While breakout areas can be seen as a place to eat lunch or relax with a cup of tea, they should also be viewed as sociable spaces. Not only will this offer staff an opportunity to interact with colleagues, but it will also help in improving overall wellbeing. To encourage this, management should ensure that the area is comfortable and relaxing. This can be created by introducing furniture such as sofas, beanbags and large coffee tables to discourage workers from taking a break alone.

For collaboration to be truly imbedded into an organisation’s culture however, it is imperative that management lead by example. Employees look to leadership to set the tone and so managers that shut themselves away in an office are not going to have a positive influence on integration. Instead, team leaders should be seen to be utilising sociable areas and interacting with staff, so that junior employees closely follow suit.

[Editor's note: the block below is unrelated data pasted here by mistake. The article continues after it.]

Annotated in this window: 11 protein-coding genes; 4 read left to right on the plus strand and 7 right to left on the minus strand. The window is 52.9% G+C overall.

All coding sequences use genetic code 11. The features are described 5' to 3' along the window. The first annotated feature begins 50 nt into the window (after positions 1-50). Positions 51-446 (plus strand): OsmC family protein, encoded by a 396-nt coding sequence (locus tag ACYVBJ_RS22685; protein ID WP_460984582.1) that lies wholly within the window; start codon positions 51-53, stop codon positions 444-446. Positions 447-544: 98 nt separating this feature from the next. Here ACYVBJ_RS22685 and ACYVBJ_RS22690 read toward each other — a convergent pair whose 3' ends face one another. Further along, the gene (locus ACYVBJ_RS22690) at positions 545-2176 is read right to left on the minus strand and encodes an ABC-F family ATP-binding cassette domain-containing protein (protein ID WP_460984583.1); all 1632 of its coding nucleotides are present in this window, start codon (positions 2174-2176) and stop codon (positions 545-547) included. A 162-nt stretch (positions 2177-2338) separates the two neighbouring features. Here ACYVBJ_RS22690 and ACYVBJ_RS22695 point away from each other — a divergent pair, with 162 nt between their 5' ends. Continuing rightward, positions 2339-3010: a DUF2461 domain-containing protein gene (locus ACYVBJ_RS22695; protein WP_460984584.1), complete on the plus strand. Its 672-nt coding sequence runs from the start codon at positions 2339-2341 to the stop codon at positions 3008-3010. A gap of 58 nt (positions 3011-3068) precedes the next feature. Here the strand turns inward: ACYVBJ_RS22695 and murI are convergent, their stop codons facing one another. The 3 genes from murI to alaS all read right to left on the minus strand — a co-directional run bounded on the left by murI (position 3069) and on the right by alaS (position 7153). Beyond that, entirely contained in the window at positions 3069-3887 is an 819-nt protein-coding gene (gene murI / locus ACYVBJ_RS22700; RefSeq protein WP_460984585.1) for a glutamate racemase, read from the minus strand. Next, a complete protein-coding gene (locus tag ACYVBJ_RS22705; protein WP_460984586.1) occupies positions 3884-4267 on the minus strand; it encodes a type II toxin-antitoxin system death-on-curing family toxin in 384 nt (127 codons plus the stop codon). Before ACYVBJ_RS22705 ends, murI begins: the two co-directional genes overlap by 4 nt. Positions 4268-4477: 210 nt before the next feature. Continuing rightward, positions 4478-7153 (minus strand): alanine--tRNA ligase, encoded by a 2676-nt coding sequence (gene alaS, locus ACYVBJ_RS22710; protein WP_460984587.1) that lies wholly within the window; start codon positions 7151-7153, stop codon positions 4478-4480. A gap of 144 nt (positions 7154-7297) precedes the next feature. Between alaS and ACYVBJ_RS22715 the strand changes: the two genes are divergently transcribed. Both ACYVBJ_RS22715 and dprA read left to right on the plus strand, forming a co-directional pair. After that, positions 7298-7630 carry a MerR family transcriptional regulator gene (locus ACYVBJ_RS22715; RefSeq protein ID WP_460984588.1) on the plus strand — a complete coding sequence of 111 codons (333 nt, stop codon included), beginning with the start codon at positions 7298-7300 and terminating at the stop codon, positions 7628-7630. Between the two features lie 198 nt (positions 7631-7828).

Allowing organisations to cut costs and generate creativity, it is no wonder that many businesses are seeking inspiration from co-working spaces. Whilst it may not be realistic for all corporate offices to create an open plan layout or introduce novel meeting areas, creating the right kind of work environment is essential if management want to increase productivity and enhance employee welfare.

Nigel Crunden is business specialist at Office Depot.

Further reading on the co-working trend

Ben Lobel

Ben Lobel

Ben Lobel was the editor of from 2010 to 2018. He specialises in writing for start-up and scale-up companies in the areas of finance, marketing and HR.